Trump to nominate acting CFTC director Giancarlo as permanent president
By Sarah N. Lynch
WASHINGTON (Reuters) – President Donald Trump plans to nominate J. Christopher Giancarlo to head the Commodity Futures Trading Commission, the regulator tasked with overseeing the huge market for over-the-counter derivatives, the White House said Tuesday.
Giancarlo, a Republican, has been acting CFTC president since January 20 and was widely expected to be elected to the permanent post of president. He became a commissioner of the CFTC in 2014.
The nomination comes just one day before Giancarlo is expected to deliver a major policy speech at the Futures Industry Association’s annual conference in Boca Raton, Florida, where he plans to lay out his regulatory vision for the agency.
The CFTC gained broad new powers from the Dodd-Frank Wall Street reform act of 2010 to regulate the swap market, which until then had been largely unattended.
Giancarlo previously served as executive vice president of financial services group GFI Group Inc. Throughout his tenure as commissioner of the CFTC, Giancarlo has been critical of the way the agency has implemented many of the new rules required by Dodd- Frank.
It issued a white paper in 2015, for example, which accused the CFTC’s regulatory framework of alienating global traders from the United States, fragmenting the market and increasing liquidity risk.
He has disagreed in other important areas of the policy, including a proposal requiring automated merchants to hand over confidential codes without a subpoena, something that Giancarlo said would “strip intellectual property owners of due process of law.”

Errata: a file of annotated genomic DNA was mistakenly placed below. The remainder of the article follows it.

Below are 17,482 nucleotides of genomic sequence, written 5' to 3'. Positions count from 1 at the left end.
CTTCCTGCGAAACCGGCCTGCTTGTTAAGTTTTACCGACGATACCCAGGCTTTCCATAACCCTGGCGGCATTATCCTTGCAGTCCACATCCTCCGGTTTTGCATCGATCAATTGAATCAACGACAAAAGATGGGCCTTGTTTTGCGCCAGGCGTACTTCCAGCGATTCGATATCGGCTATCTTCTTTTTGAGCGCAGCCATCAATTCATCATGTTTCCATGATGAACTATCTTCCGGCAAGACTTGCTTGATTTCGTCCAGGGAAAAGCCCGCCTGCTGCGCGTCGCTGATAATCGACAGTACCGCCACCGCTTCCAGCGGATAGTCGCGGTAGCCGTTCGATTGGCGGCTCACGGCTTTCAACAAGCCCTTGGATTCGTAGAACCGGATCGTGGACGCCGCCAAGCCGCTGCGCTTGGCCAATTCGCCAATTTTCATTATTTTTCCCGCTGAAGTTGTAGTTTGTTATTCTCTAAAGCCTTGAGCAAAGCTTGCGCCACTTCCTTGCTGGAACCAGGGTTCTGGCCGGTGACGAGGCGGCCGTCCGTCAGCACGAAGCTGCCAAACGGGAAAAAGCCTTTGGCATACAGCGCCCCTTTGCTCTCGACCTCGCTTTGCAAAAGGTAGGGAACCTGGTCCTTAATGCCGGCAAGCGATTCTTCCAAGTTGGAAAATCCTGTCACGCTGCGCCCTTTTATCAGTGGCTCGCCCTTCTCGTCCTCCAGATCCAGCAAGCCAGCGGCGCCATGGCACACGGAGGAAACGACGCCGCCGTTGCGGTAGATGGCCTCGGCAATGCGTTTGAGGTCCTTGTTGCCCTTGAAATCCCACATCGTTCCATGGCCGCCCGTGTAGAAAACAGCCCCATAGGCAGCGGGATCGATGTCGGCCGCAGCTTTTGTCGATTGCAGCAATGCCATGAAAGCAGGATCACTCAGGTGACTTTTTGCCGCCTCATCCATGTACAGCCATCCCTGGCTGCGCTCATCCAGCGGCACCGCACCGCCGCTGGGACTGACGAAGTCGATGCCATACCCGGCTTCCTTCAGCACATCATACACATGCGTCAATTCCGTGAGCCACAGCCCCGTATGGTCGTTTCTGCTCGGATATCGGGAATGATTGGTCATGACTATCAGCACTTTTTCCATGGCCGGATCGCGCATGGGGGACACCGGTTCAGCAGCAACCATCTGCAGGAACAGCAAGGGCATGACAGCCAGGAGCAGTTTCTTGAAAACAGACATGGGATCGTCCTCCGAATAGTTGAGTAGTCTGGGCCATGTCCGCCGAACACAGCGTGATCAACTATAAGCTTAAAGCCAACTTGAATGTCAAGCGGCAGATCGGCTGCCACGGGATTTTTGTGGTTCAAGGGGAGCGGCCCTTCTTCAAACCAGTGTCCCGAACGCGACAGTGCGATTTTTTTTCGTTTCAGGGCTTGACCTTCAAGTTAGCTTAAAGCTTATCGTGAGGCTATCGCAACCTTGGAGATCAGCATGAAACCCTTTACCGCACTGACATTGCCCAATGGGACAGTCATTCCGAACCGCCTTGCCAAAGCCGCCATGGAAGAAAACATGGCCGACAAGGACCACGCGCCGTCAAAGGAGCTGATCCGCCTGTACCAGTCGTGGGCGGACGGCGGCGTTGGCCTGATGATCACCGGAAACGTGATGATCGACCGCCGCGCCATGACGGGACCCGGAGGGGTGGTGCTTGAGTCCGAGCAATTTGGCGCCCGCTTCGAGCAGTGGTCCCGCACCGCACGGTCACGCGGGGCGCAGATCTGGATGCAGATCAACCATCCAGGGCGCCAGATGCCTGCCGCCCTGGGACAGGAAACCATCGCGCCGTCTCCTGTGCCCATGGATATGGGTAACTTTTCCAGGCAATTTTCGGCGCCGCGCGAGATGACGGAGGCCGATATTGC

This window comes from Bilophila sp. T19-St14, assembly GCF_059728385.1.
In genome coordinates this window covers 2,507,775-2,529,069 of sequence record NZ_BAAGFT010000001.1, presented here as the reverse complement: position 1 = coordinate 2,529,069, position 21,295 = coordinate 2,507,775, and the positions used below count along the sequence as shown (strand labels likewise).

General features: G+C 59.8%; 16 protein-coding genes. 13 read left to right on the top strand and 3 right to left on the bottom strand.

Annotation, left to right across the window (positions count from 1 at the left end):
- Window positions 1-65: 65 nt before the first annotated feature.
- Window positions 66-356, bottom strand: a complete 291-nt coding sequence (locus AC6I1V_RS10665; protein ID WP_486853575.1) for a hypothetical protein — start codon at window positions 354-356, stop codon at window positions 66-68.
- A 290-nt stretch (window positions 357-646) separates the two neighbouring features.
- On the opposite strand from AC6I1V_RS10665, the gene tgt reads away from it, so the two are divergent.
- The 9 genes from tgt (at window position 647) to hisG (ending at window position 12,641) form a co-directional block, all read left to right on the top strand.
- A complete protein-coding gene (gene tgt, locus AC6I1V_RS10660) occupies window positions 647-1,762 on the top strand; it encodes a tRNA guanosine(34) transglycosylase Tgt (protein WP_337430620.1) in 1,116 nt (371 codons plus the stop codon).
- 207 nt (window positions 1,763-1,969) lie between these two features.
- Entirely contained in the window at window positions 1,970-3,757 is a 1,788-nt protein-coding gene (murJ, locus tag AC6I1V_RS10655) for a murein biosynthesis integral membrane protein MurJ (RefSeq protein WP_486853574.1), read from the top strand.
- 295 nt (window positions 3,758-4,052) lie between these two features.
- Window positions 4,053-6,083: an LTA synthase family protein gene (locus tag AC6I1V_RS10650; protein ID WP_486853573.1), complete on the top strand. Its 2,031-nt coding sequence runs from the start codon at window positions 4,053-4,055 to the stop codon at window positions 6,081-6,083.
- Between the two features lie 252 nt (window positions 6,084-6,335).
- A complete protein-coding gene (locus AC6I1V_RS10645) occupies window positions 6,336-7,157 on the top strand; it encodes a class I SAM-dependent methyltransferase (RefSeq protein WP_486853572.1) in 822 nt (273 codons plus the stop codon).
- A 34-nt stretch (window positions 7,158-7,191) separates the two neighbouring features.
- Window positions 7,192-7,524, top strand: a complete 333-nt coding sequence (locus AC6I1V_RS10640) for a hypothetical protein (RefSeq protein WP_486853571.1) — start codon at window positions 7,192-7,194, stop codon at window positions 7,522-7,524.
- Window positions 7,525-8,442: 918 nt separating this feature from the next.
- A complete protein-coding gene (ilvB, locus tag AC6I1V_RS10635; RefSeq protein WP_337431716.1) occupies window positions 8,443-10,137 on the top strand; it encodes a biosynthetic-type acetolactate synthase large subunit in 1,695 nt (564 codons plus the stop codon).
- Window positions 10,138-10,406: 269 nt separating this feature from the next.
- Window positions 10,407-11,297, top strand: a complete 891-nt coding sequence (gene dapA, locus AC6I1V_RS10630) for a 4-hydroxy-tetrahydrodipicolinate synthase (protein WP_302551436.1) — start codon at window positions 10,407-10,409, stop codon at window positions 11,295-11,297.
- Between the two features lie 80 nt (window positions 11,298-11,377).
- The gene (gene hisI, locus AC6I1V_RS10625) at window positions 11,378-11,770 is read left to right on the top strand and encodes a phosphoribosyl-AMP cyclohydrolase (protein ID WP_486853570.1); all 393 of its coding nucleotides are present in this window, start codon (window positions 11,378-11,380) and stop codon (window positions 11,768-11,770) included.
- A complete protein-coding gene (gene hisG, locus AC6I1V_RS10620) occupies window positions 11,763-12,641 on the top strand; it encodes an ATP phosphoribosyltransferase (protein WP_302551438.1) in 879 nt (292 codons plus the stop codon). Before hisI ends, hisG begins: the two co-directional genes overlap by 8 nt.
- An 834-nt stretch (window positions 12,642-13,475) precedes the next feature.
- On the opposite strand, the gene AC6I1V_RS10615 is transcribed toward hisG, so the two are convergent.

As president, Giancarlo is likely to focus his energy on lowering rules that he believes are too burdensome to help fuel economic growth – a vision Jay Clayton also shares, choosing Trump to head the CFTC’s sister regulator, the Securities and Exchange Commission. .
In a speech Monday to the Institute of International Bankers, Giancarlo criticized those who have focused heavily on preventing the financial crisis from repeating itself, saying the impact has been “putting capital aside for productive uses.”
However, if confirmed as president, Giancarlo could face some initial challenges in getting his agenda adopted.
Currently, the five-member panel is reduced to two commissioners: Giancarlo and Sharon Bowen, a Democrat. If the two of you disagree with a decision, the measure cannot be approved.
Giancarlo acknowledged this challenge in his speech Monday, saying the agency cannot proceed with a controversial position limits rule without full commission.
Trump has yet to nominate anyone for the remaining three seats.
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